Thursday, January 12, 2006
Barbie loses out to veiled rival
The Fulla doll is designed to appeal to a Muslim market.
Step aside Barbie - a veiled doll with, as her creator describes it "Muslim values", is proving a popular choice in Egypt's toy stores.
Fulla, dressed in a traditional Islamic headscarf and overdress, comes with her own pink felt prayer rug.
Some parents who would not want to buy Barbies for their daughters are choosing to give them Fullas instead.
Creators NewBoy Design Studio launched the doll in 2003 and sales have proved strong in the Middle East.
Fawaz Abidin, the Fulla brand manager, said: "You have to create a character that parents and children will want to relate to.
"She's honest, loving and caring, and she respects her father and mother."
Fulla is still single and there are no plans for an Islamic equivalent to Ken, Barbie's former boyfriend. However, a Doctor Fulla and Fulla as a teacher are planned - both respected careers for women.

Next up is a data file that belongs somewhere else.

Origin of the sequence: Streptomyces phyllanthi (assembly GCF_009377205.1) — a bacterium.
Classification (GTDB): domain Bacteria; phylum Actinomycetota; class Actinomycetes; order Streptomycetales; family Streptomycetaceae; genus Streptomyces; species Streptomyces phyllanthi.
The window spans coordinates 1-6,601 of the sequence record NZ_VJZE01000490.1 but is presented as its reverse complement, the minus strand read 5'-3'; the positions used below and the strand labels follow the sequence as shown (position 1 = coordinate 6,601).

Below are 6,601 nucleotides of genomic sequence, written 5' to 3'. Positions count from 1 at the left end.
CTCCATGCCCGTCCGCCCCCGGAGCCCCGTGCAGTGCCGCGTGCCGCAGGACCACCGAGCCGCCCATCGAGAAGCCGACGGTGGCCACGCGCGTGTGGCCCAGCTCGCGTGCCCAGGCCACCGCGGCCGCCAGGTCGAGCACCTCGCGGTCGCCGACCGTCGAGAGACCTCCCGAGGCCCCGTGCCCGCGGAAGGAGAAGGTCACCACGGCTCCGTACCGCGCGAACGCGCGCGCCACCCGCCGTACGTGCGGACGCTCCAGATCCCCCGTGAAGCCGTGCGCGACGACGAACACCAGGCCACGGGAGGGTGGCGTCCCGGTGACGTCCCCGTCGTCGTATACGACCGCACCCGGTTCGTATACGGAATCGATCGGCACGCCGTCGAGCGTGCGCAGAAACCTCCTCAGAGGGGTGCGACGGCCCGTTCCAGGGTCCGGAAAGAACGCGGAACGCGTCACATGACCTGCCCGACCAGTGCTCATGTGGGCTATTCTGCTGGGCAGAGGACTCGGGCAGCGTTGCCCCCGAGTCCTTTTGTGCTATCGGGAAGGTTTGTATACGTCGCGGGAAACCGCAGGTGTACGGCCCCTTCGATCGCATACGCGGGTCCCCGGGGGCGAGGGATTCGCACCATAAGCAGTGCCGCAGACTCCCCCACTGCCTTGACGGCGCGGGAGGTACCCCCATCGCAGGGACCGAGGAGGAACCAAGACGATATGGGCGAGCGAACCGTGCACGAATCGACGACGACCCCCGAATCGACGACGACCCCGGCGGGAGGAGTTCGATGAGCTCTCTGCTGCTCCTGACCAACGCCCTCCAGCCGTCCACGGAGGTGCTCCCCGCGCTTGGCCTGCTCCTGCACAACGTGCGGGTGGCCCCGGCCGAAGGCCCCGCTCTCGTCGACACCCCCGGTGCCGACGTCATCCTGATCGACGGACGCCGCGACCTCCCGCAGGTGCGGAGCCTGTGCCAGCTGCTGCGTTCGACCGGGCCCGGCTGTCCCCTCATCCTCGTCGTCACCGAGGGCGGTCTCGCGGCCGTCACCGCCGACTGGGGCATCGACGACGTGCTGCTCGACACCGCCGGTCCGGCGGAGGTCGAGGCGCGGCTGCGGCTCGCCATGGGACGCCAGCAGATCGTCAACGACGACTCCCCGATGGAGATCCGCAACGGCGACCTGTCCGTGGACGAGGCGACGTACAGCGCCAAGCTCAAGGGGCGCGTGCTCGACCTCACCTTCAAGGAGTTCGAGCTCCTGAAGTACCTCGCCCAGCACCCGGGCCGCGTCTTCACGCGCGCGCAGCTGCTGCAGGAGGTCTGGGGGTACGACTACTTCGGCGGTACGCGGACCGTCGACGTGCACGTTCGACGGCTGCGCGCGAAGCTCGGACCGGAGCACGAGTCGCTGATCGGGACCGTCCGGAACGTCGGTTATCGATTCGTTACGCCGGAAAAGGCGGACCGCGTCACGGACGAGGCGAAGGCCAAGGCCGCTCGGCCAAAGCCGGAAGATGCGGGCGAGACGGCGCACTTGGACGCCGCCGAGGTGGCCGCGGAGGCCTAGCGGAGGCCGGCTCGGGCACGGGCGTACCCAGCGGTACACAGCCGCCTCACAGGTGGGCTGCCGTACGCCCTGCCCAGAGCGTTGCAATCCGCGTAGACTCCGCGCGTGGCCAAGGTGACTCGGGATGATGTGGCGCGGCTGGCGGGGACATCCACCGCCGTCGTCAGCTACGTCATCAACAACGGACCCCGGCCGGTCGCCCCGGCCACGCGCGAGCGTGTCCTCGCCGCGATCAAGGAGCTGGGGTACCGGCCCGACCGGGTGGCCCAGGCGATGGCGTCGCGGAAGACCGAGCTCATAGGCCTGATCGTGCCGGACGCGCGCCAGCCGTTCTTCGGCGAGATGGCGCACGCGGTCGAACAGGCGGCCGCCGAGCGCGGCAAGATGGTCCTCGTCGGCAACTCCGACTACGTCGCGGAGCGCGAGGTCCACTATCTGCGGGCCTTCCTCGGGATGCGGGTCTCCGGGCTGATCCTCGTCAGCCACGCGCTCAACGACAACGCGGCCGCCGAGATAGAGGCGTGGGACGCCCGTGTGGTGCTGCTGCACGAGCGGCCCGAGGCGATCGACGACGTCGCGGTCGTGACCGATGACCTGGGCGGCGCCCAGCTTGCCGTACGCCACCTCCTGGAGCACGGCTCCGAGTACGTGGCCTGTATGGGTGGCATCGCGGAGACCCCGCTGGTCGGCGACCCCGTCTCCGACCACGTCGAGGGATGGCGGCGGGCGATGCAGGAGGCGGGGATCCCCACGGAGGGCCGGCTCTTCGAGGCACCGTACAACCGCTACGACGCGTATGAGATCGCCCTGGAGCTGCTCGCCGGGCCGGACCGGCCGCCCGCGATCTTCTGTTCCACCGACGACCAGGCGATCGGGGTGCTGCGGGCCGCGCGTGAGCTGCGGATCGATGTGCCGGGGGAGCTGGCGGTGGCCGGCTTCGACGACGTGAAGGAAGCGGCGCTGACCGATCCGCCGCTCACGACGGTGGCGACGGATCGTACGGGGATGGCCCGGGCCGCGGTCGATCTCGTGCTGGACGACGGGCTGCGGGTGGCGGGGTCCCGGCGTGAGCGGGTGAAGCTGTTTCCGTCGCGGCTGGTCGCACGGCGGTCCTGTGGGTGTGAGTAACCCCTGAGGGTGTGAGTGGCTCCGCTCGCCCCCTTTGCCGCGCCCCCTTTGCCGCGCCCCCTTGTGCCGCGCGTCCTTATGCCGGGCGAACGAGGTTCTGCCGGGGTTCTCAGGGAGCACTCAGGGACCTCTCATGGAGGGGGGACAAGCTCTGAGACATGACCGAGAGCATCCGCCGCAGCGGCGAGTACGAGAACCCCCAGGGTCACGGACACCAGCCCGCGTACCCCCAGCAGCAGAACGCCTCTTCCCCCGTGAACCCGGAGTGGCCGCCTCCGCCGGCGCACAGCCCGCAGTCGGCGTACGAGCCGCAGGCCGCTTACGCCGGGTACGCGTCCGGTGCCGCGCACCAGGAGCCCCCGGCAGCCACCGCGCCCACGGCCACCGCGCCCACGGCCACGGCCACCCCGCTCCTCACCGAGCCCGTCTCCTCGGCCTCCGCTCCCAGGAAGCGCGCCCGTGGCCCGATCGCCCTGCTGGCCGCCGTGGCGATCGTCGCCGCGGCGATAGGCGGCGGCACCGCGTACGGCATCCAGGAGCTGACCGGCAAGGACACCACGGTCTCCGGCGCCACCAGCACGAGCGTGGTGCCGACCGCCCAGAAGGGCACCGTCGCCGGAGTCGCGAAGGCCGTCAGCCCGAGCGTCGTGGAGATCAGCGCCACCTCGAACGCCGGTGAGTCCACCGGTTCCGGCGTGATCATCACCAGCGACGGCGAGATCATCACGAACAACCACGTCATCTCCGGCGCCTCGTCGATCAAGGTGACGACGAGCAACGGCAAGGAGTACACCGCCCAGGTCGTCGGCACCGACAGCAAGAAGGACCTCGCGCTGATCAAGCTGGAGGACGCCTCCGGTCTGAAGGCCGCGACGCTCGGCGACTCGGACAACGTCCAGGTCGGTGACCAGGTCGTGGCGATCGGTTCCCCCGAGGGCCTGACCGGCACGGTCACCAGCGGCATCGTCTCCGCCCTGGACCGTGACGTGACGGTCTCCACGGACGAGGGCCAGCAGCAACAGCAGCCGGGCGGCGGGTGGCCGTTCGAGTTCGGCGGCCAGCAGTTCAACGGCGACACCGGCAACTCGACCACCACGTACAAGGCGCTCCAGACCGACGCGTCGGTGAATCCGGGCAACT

Fulla is believed to be the best-selling girls' toy in the Arab world
Her extensive wardrobe has been modernised for the Egyptian market to include jeans and the type of colourful headscarves worn by many young women.
Tarek Mohammed, chief salesman at Toys'r'Us in Cairo, said: "Fulla sells better because she is closer to our Arab values - she never reveals a leg or an arm."
The surge in sales of Muslim girls' toys, including the veiled Fulla, comes amid new enthusiasm among Muslim women for wearing the veil.
As worrisome as many in the West (both cultural conservatives and liberals) might see this in terms of the prevailing cultural trends and attitudes in Egypt, and what that might mean for Christians and other religious minorities (and the fears are justifiable, given the plight of many Coptic Orthodox Christians), there is another side to this picture, and one cultural conservatives cannot ignore. It all boils down to this: if all the West has to offer Islamic culture is Paris Hilton, then their rejection of modern "western values" will be more than justifiable.